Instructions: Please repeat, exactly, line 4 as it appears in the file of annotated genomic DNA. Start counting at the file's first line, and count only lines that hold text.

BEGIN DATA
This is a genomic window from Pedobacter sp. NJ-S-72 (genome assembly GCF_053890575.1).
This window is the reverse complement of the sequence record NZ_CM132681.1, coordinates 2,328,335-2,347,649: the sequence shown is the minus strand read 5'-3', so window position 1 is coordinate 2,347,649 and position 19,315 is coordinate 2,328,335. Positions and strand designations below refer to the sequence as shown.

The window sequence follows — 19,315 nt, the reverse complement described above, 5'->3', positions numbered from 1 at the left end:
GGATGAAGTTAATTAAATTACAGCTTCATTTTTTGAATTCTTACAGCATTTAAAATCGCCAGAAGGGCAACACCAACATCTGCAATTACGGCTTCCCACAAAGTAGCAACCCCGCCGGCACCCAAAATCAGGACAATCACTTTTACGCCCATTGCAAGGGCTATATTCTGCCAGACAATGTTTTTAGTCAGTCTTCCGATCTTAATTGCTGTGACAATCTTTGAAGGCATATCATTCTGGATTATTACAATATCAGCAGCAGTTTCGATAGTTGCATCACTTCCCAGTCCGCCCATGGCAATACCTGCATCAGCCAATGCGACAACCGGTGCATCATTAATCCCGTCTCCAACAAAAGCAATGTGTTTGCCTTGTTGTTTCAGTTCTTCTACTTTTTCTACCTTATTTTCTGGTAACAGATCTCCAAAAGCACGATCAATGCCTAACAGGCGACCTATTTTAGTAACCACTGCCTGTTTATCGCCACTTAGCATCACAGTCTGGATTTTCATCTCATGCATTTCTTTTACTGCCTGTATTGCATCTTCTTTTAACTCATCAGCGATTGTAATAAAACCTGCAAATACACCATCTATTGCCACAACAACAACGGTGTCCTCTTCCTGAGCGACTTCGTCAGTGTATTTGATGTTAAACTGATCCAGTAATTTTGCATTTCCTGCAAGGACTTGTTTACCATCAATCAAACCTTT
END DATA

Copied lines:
GGATGAAGTTAATTAAATTACAGCTTCATTTTTTGAATTCTTACAGCATTTAAAATCGCCAGAAGGGCAACACCAACATCTGCAATTACGGCTTCCCACAAAGTAGCAACCCCGCCGGCACCCAAAATCAGGACAATCACTTTTACGCCCATTGCAAGGGCTATATTCTGCCAGACAATGTTTTTAGTCAGTCTTCCGATCTTAATTGCTGTGACAATCTTTGAAGGCATATCATTCTGGATTATTACAATATCAGCAGCAGTTTCGATAGTTGCATCACTTCCCAGTCCGCCCATGGCAATACCTGCATCAGCCAATGCGACAACCGGTGCATCATTAATCCCGTCTCCAACAAAAGCAATGTGTTTGCCTTGTTGTTTCAGTTCTTCTACTTTTTCTACCTTATTTTCTGGTAACAGATCTCCAAAAGCACGATCAATGCCTAACAGGCGACCTATTTTAGTAACCACTGCCTGTTTATCGCCACTTAGCATCACAGTCTGGATTTTCATCTCATGCATTTCTTTTACTGCCTGTATTGCATCTTCTTTTAACTCATCAGCGATTGTAATAAAACCTGCAAATACACCATCTATTGCCACAACAACAACGGTGTCCTCTTCCTGAGCGACTTCGTCAGTGTATTTGATGTTAAACTGATCCAGTAATTTTGCATTTCCTGCAAGGACTTGTTTACCATCAATCAAACCTTT